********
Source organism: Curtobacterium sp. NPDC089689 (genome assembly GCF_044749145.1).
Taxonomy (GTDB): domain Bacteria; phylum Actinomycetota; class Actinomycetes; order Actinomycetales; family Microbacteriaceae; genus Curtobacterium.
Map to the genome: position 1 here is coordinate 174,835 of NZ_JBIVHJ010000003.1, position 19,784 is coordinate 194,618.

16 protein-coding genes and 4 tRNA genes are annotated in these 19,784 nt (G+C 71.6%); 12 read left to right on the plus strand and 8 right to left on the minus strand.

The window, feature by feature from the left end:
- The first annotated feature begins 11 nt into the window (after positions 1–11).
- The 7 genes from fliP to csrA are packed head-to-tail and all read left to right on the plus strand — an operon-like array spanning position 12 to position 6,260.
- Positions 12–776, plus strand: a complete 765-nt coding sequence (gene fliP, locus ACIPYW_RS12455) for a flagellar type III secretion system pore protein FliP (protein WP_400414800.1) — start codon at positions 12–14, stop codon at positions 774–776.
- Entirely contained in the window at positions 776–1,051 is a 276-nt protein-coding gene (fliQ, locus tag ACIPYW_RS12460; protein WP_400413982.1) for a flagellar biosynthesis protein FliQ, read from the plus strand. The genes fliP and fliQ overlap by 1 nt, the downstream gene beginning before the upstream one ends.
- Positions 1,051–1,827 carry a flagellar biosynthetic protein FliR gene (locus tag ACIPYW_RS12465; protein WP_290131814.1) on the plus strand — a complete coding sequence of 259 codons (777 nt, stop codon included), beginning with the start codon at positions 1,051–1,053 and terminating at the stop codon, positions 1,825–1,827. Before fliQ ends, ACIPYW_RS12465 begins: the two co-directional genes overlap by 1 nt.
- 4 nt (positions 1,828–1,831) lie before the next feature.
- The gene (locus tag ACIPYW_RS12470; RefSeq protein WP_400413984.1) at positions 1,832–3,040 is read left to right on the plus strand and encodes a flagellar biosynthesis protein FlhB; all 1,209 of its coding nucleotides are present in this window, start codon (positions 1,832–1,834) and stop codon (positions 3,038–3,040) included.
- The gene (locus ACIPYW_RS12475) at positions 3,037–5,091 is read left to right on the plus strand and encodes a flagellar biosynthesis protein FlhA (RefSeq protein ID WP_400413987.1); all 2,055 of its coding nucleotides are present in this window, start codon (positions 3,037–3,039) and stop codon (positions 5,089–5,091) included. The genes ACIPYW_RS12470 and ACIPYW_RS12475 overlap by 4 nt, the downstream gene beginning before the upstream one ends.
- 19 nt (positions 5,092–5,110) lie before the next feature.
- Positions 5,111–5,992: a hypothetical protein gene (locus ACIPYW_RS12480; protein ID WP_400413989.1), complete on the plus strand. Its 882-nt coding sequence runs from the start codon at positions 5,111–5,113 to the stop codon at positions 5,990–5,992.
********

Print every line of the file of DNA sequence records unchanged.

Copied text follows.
Source organism: Curtobacterium sp. NPDC089689 (genome assembly GCF_044749145.1).
Taxonomy (GTDB): domain Bacteria; phylum Actinomycetota; class Actinomycetes; order Actinomycetales; family Microbacteriaceae; genus Curtobacterium.
Map to the genome: position 1 here is coordinate 174,835 of NZ_JBIVHJ010000003.1, position 19,784 is coordinate 194,618.

16 protein-coding genes and 4 tRNA genes are annotated in these 19,784 nt (G+C 71.6%); 12 read left to right on the plus strand and 8 right to left on the minus strand.

The window, feature by feature from the left end:
- The first annotated feature begins 11 nt into the window (after positions 1–11).
- The 7 genes from fliP to csrA are packed head-to-tail and all read left to right on the plus strand — an operon-like array spanning position 12 to position 6,260.
- Positions 12–776, plus strand: a complete 765-nt coding sequence (gene fliP, locus ACIPYW_RS12455) for a flagellar type III secretion system pore protein FliP (protein WP_400414800.1) — start codon at positions 12–14, stop codon at positions 774–776.
- Entirely contained in the window at positions 776–1,051 is a 276-nt protein-coding gene (fliQ, locus tag ACIPYW_RS12460; protein WP_400413982.1) for a flagellar biosynthesis protein FliQ, read from the plus strand. The genes fliP and fliQ overlap by 1 nt, the downstream gene beginning before the upstream one ends.
- Positions 1,051–1,827 carry a flagellar biosynthetic protein FliR gene (locus tag ACIPYW_RS12465; protein WP_290131814.1) on the plus strand — a complete coding sequence of 259 codons (777 nt, stop codon included), beginning with the start codon at positions 1,051–1,053 and terminating at the stop codon, positions 1,825–1,827. Before fliQ ends, ACIPYW_RS12465 begins: the two co-directional genes overlap by 1 nt.
- 4 nt (positions 1,828–1,831) lie before the next feature.
- The gene (locus tag ACIPYW_RS12470; RefSeq protein WP_400413984.1) at positions 1,832–3,040 is read left to right on the plus strand and encodes a flagellar biosynthesis protein FlhB; all 1,209 of its coding nucleotides are present in this window, start codon (positions 1,832–1,834) and stop codon (positions 3,038–3,040) included.
- The gene (locus ACIPYW_RS12475) at positions 3,037–5,091 is read left to right on the plus strand and encodes a flagellar biosynthesis protein FlhA (RefSeq protein ID WP_400413987.1); all 2,055 of its coding nucleotides are present in this window, start codon (positions 3,037–3,039) and stop codon (positions 5,089–5,091) included. The genes ACIPYW_RS12470 and ACIPYW_RS12475 overlap by 4 nt, the downstream gene beginning before the upstream one ends.
- 19 nt (positions 5,092–5,110) lie before the next feature.
- Positions 5,111–5,992: a hypothetical protein gene (locus ACIPYW_RS12480; protein ID WP_400413989.1), complete on the plus strand. Its 882-nt coding sequence runs from the start codon at positions 5,111–5,113 to the stop codon at positions 5,990–5,992.